En verdad esta necesidad de pertenecer, si bien muy humana, es un impulso natural y primitivo que para muchos no conlleva ya a la obtención de un propósito divino como explicaría Julius Evola en su magnífica obra Revuelta Contra el Mundo Moderno (Rivolta Contra il Mondo Moderno), sino que sencillamente se busca de manera  que las faltas y debilidades del individuo se cubran como bajo un parche, o se ignoren por un grupo que busca “comprender a todos”.  De esta manera la sociedad deja de ser un canal por medio del cual el individuo puede sobrellevar sus propias limitaciones, sino una ciénaga donde le son toleradas sus torceduras mientras éste también prometa perdonárselas a los demás.  Ésta es la maldición de la doctrina cristiana, especialmente en su simplificación protestante que ha infectado ya hace tiempo a las formas modernas de catolicismo por su creciente transformación secular (mostrando así que la institución religiosa no es guardiana de ninguna conexión con lo Alto).

Muy atrás ha quedado ya el ideal heroico europeo (de origen pagano) que ennobleció a los cultos a la muerte venidos del Medio Oriente. Olvidada asimismo ya la comprensión de la gracia divina que resulta del ir más allá de lo humano mediante la acción (o la inacción, en el caso del “yoga” de renunciamiento que se practica en un monasterio católico), y en su lugar ha vencido una vez más la doctrina original de servilismo al dios desértico que acepta a sus hijos con todas sus faltas por medio solo de una palabra mágica y su arrepentimiento más digno de una rata que de un hombre.  Un arrepentimiento que, por cierto, sirve más para robar al individuo de su orgullo e independencia, encadenándolo psicológicamente a un dios “sin el cual se es menos que nada”.

Sin embargo, hablo por mí mismo, pues conozco más de alguno que fácilmente se identificaría con este personaje tan perdido en la corriente de su propio patetismo que no logra ver al mundo más allá de las apariencias o de lo que él mismo cree se siente bien y por ende considera “bueno”.  El mérito de José Eustasio Rivera se encuentra en la forma en que lentamente moldea a este personaje a través del libro.  No es Arturo Cova, nuestro personaje principal, realmente una “mala” persona en términos de la moralidad vacía de la sociedad en la que vivimos, pero su narcisismo y egoísmo resulta en actos de desconsideración por aquellos que lo rodean.  Es más, entra en balance el personaje en sus arranques de heroísmo superfluo y fantástico del todo desconectados de la realidad.  Es el personaje principal de La Vorágine energético y rico de una manera podrida y perdida por elección propia más que por las circunstancias de la vida.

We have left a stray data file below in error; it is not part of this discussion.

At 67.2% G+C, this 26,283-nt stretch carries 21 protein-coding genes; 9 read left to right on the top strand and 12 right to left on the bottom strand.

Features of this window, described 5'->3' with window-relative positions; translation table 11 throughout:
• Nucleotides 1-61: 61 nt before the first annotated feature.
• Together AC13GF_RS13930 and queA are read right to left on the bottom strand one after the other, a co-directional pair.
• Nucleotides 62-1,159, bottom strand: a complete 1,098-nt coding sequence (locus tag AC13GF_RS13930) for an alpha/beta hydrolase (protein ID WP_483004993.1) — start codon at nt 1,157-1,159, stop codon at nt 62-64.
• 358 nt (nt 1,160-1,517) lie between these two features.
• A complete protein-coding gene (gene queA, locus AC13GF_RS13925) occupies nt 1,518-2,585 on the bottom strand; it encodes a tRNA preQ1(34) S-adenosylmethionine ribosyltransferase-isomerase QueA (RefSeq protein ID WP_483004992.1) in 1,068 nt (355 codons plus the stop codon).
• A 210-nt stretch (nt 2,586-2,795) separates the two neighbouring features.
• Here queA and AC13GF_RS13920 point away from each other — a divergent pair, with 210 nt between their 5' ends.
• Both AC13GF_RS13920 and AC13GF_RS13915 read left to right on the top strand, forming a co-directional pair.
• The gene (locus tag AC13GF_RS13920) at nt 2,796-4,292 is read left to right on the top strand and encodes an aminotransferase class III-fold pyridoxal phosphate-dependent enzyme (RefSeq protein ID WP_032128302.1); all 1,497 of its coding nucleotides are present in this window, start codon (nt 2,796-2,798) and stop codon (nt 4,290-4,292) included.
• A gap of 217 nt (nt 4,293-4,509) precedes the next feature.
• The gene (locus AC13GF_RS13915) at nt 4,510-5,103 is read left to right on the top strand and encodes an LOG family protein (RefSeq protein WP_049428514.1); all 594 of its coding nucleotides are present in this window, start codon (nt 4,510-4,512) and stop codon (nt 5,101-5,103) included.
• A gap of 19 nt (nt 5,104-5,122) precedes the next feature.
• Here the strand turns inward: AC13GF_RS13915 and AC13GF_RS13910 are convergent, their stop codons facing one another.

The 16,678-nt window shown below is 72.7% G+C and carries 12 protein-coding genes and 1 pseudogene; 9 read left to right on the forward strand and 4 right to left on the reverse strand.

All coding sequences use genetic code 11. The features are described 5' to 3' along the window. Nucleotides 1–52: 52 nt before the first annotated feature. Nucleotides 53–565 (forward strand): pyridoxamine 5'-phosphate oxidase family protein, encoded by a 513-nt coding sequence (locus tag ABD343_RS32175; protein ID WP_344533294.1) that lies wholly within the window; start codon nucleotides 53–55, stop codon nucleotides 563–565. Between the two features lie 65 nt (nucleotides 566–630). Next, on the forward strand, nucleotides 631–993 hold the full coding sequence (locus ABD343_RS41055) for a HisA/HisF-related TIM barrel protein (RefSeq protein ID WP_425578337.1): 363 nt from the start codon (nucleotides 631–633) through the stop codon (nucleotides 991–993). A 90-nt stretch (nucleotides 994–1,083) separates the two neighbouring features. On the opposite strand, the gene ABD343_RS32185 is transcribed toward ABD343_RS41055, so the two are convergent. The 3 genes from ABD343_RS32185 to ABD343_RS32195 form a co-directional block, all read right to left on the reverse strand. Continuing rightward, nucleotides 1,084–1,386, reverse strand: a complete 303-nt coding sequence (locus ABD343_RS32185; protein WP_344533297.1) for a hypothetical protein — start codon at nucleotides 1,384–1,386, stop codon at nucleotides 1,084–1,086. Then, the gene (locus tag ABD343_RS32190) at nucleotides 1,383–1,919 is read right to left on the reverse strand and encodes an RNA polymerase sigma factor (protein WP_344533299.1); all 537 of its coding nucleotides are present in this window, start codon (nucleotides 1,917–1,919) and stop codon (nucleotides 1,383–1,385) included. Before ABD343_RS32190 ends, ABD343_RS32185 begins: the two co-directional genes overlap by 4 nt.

Mas la introspección reconoce que el los tropiezos y trampas mentales de los que sufre Cova son latentes en la psiques de todo humano.  El materialista cree que el asegurar la supervivencia permanentemente en sí lleva a lo único que se puede aspirar en esta vida: un estado en el cual se puede escoger el tipo de actividad que nos trae placer. Sin embargo, el trascender este estado dependiente a reacciones de lo exterior y fantasías basadas en deseos mundanos es la labor del hombre quien, habiendo comprendido la naturaleza de la realidad en su aspecto más crudo e independiente de idealizaciones humanas, se esfuerza por crear dentro de él mismo la substancia que constituye en sí el propósito divino y la guía fuera de los ciclos de placer y supervivencia.  La liberación es interna, y la lucha es la vida en sí.

Genesis The Lamb Lies Down on Broadway

genesis-the-lamb-album-cover-700x614 Released in 1974 and signaling the departure of Peter Gabriel from GENESIS, The Lamb Lies Down on Broadway brings the classic era of the band and the genre to an end. It does so rather inconspicuously with a profound accomplishment that is not easy to summarize in such few words. The album materializes the several tacit goals of progressive rock: the incorporation of classical music methodologies into the making of pop rock music, stylistic expansion within coherent boundaries, to the neo-romantic mystical allusions boiling up from vague lyrics into aural explosions in sound.

Musically, it makes use of straightforward pop rock expression expanded with a nod to classical-era structures, while ambient range from avant-garde noise to ambient instrumentals. We may even see the precursor to the post-rock aesthetic but GENESIS takes the music somewhere rather than moronically dancing around in the same place. The use of themes throughout songs and the album itself is prominent; it holds the album together and is a direct consequence of that proper classical influence. The lyrical theme of the album is based on Judaic mysticism, with references to the Kabbalah in song titles, concepts, and even the number of total tracks of the release.

The influence of GENESIS as per their style at their pinnacle in The Lamb Lies Down on Broadway virtually defines a whole generation of the pseudo-prog we see today in the likes of charlatans to which Steven Wilson belongs, or supreme posers Dream Theater and their numerous unoriginal underlings. Opeth cannot be counted among the superficial fools living off the greatness of GENESIS as they are a more eclectic collection of disparaged sources poorly sewn together and because the very little prog rock influence they displayed comes from Gentle Giant. With all certainty, almost any decent-sounding, so-called progressive outfit today that leans towards a pop rock sound with unconventional sound structures is probably directly or indirectly defined by (not merely “influenced” by) classic GENESIS.